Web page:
The Spain in Iowa Summer Blogger Series. A series to highlight people and their passion for food, culture and life. These are some of the people that continually inspire me in my own blog and life. My hope is that they will inspire you as well.
Today, I am happy to introduce you to Stacy from Seattle Seedling.
There are just not enough kind things I can say about this hip, sweet lady from Seattle. She’s a passionate urban homesteader with a flare for design. Her urban hens have a lovely coop including a framed picture of Gonzo with Camilla to keep them happy (Watch her video tour, second video… too cute!).
She’s not just a creative (check out her mosaic she created herself) but also has a heart for her community. She’s bilingual in English and Spanish and and for the past seven years has taught in an immersion school completely in Spanish. She will now be teaching in the inner city schools with English as a second language students.
Stacy is the kind of lady that lets you realize there is kindness in this world and people that have a heart of compassion to teach and help others.
Please stop by and visit Stacy at, www.seattleseedling.com or get to know her on her facebook fan page, https://www.facebook.com/seattleseedling. You can also visit her etsy store where she sells handmade cards and mosaics.
We’ve had a peculiar summer out here in the Northwest. As I write this, it is mid-August and I have yet to harvest my first zucchini. It feels like early July – we’re just a little behind everyone else this season. So while I may not be harvesting any cucurbits as usual, I am gathering more raspberries than I ever have. Because this summer, in the characteristically drizzly city of Seattle, it feels like it’s raining raspberries.
So now more than ever, I am sold on growing raspberries, especially the everbearing variety. Lately I’ve been feeling like my huge harvest has been due to the mild summer weather we’ve been having, but really it’s probably just because now my raspberry patch has matured a little (two years old) and I’m enjoying the fruits of my labor. Although honestly, I haven’t really labored at all! You’ve got to wait until the spring to plant them, but if I were you, I’d start looking for a space in your garden where you can have a berry patch. What you’ve heard about raspberry canes being invasive is true, but if you can find a bed or space where you can let them spread a little, it will be worth it. I dedicated one nice sized raised bed for mine. You may have to pull a few rogue canes here and there that pop up beyond the boundaries you set for them, but it’s nothing too difficult to maintain. And there’s really no greater reward for your efforts than being able to harvest pint after pint right outside your front door.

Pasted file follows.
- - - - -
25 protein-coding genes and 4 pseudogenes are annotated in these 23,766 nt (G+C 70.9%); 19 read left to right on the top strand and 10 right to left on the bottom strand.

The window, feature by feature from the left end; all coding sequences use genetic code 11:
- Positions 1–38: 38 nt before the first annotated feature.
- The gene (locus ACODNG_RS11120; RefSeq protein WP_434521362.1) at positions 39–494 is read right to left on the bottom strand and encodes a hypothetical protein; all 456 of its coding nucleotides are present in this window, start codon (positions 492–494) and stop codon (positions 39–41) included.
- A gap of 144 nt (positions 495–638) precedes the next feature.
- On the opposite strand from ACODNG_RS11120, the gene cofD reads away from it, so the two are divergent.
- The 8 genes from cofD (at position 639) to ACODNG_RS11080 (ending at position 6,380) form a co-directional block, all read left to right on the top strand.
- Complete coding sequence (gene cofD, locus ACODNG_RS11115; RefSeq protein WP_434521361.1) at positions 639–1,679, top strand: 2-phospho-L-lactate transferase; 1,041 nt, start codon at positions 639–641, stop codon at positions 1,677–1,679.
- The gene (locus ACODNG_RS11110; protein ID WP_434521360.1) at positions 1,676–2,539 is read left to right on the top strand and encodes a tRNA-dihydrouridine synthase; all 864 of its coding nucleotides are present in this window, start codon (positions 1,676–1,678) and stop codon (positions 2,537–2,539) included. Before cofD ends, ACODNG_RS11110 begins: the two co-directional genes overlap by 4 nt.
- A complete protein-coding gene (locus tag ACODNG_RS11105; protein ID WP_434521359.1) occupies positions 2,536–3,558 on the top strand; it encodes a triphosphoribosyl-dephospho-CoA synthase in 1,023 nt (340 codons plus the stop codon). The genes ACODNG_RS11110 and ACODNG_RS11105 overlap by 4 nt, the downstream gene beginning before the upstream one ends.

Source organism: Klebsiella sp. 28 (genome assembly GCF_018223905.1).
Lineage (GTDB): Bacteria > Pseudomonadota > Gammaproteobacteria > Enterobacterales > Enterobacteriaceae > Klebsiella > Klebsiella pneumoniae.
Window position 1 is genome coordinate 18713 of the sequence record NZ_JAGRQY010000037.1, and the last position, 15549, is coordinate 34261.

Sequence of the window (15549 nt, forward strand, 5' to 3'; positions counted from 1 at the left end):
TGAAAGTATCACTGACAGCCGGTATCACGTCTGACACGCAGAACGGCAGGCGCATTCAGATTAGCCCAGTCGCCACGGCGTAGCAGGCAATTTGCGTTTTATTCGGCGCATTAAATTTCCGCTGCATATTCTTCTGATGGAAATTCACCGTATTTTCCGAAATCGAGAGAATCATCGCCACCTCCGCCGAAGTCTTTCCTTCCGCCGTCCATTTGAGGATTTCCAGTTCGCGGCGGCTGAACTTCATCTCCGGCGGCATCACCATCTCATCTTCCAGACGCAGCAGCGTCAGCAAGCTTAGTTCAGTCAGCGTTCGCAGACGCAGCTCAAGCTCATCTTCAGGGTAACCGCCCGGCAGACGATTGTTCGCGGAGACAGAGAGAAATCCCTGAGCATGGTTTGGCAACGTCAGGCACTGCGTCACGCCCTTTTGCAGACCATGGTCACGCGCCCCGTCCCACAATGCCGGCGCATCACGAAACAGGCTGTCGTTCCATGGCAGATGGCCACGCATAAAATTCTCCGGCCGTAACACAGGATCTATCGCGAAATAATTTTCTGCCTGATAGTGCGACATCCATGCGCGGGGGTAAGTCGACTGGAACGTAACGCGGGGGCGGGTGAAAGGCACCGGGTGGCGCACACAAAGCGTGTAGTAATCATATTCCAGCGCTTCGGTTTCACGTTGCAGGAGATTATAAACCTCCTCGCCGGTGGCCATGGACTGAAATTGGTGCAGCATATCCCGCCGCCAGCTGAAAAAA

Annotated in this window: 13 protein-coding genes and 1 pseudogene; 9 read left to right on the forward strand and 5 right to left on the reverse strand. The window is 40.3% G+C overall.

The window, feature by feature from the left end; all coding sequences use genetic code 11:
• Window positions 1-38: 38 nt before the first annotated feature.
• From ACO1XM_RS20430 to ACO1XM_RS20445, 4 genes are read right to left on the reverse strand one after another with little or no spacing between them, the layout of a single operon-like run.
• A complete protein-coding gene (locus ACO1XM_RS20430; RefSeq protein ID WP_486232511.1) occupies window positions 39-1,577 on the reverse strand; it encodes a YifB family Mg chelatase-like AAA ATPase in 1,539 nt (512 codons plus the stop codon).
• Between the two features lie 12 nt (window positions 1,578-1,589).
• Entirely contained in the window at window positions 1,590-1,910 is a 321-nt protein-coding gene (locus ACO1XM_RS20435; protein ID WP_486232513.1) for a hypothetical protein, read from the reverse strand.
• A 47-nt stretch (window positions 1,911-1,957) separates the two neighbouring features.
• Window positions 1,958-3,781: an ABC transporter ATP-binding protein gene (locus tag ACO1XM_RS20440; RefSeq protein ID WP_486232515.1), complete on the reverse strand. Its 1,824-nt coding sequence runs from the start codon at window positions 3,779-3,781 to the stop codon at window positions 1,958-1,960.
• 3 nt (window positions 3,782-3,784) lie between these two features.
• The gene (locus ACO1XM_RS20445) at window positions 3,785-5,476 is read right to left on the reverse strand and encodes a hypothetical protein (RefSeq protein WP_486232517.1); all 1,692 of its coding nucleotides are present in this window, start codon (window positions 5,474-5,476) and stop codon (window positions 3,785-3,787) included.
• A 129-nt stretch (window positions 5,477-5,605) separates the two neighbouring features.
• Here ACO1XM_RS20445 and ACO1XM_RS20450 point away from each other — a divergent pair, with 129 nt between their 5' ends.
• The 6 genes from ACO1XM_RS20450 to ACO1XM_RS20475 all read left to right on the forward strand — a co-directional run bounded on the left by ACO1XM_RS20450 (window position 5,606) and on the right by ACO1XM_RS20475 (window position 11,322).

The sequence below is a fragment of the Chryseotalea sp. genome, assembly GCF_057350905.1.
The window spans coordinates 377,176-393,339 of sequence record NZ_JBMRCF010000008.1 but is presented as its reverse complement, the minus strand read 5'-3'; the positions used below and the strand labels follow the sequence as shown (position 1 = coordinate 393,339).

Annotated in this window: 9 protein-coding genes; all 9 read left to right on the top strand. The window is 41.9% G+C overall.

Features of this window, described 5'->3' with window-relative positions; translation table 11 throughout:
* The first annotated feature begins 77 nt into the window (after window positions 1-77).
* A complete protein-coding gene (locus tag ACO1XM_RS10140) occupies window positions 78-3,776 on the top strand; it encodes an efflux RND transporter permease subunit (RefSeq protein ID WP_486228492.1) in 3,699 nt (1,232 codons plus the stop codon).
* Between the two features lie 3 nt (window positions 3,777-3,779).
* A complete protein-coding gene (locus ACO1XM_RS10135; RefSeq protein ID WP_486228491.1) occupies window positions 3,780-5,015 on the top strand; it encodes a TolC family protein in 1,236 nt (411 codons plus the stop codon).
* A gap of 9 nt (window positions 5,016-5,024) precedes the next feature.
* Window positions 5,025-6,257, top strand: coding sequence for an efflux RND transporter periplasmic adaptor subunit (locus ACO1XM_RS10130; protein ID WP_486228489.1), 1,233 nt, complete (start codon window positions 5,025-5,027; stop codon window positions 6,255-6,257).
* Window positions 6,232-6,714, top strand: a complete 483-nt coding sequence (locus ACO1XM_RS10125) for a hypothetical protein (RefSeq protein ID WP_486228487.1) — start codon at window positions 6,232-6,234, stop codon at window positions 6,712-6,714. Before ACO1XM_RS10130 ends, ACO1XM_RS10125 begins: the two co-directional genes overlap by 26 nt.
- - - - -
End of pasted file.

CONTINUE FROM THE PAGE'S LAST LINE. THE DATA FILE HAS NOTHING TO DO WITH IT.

Where ever you put them, you’ll need a trellis. I installed a sturdy wood T at both sides of the bed. Later, I discovered that it was good to add one more cross arm to the middle of each post. On each of those arms and the top T piece, I inserted a eye screw onto each end. Then I strung wire from one eye screw along the perimeter of the bed to the other on the opposite side. This allows the raspberries to lean onto the wires for support. You don’t want those canes, weighed down with sweet berries to tumble to the ground. So basically, you’re building a simple raspberry corral to keep those canes in check.
Since I’ve got such a bumper crop of raspberries this summer, I’ve been getting creative with how I’ve been using them. I’ve been discovering lots of super simple and delicious new ways to enjoy my bounty.
- Raspberry Coulis – a thin fruit puree that can be used as a sauce for vanilla ice cream, pound cake or whatever else you can dream up. Put all of the following ingredients in the food processor: four cups of fresh, organic raspberries, the juice of half a lemon, and 1/4 cup of sugar. Puree, pass through a fine sieve, and use immediately or freeze. Makes about one pint.
- Raspberry Granita
- Raspberry Sorbet – You don’t have to have an ice cream machine to make Martha’s delicious recipe for sorbet. Follow the recipe through step three, but instead of freezing for an hour, freeze for several hours. When ready to serve, take the sorbet out of the freezer and let it thaw just long enough until you can break the puree up into pieces. Put the frozen mixture into the food processor and let the food processor run until smooth, a few minutes. Your guests will never know you didn’t have an ice cream machine.
- Freeze for later – lay raspberries out on a baking sheet, freeze completely, and transfer to a zip lock bag to store.
- Raspberry ice cubes – Use your frozen raspberries as ice cubes. Get added flavor and pizazz with out watering down your drinks!
- Float fresh raspberries in a glass of Cava, Prosecco, or Riesling
- Raspberry jam – A classic! Plus, it reminds me of my grandparents, so it’s got to make it into my larder.
And look! I’m not the only blogger loving berries this season. Check out these fabulous recipes!
- Deb’s Whole Wheat Raspberry Scones
- Raspberry Infused Vodka (Tracey shows us the way – just swap out raspberries for strawberries)
- Diana’s Raspberry Mason Jar Pies
- Peach and raspberry crumble
- Baked Oatmeal with raspberries
- Raspberry Lemon Pudding Cakes
So how are you using your berries this season? What are your must-make recipes? Maybe you could come share with me sometime? I’d really love that. I hope you’re relishing in the joys of summer as much as I am.
Stacy (Seattle Seedling)